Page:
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The Carletonian

The Carletonian

The Carletonian

The smell of the Watson stairwell, and everything that came after

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A few nights ago, I was sitting in Carbone’s with three of my closest friends when we started discussing our freshmen selves. Though we were all varying levels of immature and awkward as freshmen, we all agreed that we are vastly different people today than we were in September 2011. None of us could put our finger on exactly how we’ve changed (I think we all wondered if we’ve truly changed at all), but we all knew on a deep level that being at Carleton has profoundly shaped who we are and how we engage in the world today. Simply being at Carleton, surrounded by the unassuming and awe-inspiring people who animate this campus, has unearthed our truest selves.

I don’t mean to discount our former selves, or to abstract our college experience by invoking lofty, ambiguous, self-helpy tropes. Rather, I mean to suggest that spending four of your most impressionable years at a place like Carleton transforms you in ways you can’t predict, or even recognize until you’re days away from graduation. Of course, that doesn’t mean that everyone changes in the same way or at the same rate. I do believe, though, that most people leave Carleton with a better sense of who they are and what they stand for, and an understanding that both will always be in flux. The willingness, and even eagerness to embrace difference, difficulty, and discomfort distinguishes Carleton students, and hopefully always will.

Though I have thoroughly enjoyed my time at Carleton, it has not always been easy. We all know what it feels like to be depleted by the demands that are made of us, by others, yes, but most of all by ourselves. Thankfully, and at times remarkably, we have learned how to fill each other up again. We’ve learned to ease our stress by embracing adventure, by running naked in the night-rain or climbing onto the roof of some (many) unnamed building(s). Truly, though, Carleton has a way of putting your problems into perspective – not by diminishing them, but by reminding us that we are so very lucky to be where we are, and that there are few things a dip in the Boliou fountain can’t cure, at least for a little while.

Four years have gone by, and I can still remember the smell of the Watson stairwell in the end-of-summer heat. I can still see the glow on my friends’ faces when they first read Thoreau or learned about quantum theory or basked in the rising sun at Rotblatt. I can still remember what it felt like when I first failed a test, when I first cried during a professor’s office hours, and when I first lost a friend. I remember February 28, 2014. I remember feeling the bonds of our community tighten around us, holding us together while we collectively fell apart.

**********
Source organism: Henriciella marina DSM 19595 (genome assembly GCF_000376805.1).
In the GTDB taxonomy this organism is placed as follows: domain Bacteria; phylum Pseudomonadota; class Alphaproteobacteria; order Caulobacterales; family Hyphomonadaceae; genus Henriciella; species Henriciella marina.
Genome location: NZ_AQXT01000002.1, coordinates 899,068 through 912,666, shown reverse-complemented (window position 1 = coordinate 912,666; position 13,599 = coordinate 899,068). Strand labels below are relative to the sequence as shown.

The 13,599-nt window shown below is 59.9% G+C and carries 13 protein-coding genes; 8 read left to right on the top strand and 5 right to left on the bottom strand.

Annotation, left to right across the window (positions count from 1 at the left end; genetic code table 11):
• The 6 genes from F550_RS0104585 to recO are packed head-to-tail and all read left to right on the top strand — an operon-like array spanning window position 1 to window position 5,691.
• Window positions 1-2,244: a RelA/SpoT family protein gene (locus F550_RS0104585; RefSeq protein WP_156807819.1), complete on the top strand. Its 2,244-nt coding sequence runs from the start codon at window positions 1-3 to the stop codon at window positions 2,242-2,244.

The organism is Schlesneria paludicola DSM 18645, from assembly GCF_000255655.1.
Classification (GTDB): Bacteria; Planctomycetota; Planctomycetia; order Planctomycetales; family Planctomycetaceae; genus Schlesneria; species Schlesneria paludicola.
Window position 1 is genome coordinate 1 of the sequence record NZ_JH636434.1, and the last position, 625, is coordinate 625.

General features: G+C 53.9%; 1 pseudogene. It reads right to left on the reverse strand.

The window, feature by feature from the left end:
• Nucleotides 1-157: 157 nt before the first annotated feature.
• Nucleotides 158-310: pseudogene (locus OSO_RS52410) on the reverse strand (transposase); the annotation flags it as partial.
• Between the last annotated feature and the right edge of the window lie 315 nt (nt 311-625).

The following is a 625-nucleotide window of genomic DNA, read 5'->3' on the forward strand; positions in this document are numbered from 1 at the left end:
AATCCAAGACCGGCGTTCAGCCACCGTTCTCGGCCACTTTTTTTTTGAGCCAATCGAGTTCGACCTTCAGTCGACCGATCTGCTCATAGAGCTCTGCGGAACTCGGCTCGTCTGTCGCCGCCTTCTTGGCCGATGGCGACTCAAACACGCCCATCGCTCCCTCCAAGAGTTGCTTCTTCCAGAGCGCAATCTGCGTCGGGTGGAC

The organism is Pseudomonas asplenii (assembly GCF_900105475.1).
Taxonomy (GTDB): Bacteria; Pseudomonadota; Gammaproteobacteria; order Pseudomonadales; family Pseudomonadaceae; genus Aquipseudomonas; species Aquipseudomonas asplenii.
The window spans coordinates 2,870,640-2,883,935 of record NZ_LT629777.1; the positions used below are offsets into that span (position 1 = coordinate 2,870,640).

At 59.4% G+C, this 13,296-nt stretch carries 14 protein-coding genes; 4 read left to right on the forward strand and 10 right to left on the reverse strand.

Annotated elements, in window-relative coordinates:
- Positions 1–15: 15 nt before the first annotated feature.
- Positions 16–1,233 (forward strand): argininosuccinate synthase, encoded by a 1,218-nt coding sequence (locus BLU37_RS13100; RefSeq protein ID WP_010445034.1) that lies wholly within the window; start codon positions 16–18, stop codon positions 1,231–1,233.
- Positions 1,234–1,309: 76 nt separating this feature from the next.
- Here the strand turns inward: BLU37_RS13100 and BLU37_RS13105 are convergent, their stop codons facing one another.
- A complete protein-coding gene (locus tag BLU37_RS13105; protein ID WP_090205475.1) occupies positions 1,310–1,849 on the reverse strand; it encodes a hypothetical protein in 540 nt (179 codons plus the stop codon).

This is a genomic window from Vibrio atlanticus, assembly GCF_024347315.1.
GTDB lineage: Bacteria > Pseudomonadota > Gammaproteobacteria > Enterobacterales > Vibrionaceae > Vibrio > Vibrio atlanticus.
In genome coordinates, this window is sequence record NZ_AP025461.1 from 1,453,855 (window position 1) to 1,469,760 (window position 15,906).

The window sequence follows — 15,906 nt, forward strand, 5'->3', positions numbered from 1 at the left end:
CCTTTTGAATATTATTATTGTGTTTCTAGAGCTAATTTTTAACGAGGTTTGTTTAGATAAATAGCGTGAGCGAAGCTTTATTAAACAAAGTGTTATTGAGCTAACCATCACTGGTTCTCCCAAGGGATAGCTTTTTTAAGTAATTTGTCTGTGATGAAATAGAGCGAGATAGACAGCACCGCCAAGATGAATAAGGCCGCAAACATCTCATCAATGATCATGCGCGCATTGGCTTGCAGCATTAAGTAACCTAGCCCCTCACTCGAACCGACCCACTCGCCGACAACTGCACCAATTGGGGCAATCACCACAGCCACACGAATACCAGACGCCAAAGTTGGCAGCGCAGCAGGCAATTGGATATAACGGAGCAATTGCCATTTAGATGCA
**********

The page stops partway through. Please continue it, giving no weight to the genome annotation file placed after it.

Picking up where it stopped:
And I remember that spring, different from others, but somehow still filled with hope, fueled by fierce fervor to live as James, Michael and Paxton did – with determination, dedication, thoughtfulness, and so, so much love.

I heard someone say once that leaving college is like being uprooted from the Garden of Eden. While it’s true that Carleton is a profoundly special place, this statement undersells our college experience. Though we have all known what it means to be carefree at Carleton, the past four years have not been easy. Moments of triumph were always meted by moments of self- doubt and defeat. In fact, Carleton is less “Garden of Eden” and more “garden of existential crises.” But these crises have changed us for the better, and have equipped us to lead more humble, intentional, fulfilling lives.

That’s not to say that all or any of us have figured out how to live fulfilling lives. In fact, I’m of the belief that “living a fulfilling life” is really code for “endlessly trying to figure out how to live a fulfilling life.” In other words, learning how to live fully is a process, not a puzzle.

At some point, we all have to head out and hope for the best. When you do, hold Carleton close to your heart. As long as we remember the amazing experiences we’ve had, the incredible people we’ve met, and the profound lessons we’ve learned, we’ll be way more than okay. Of that, I’m certain.

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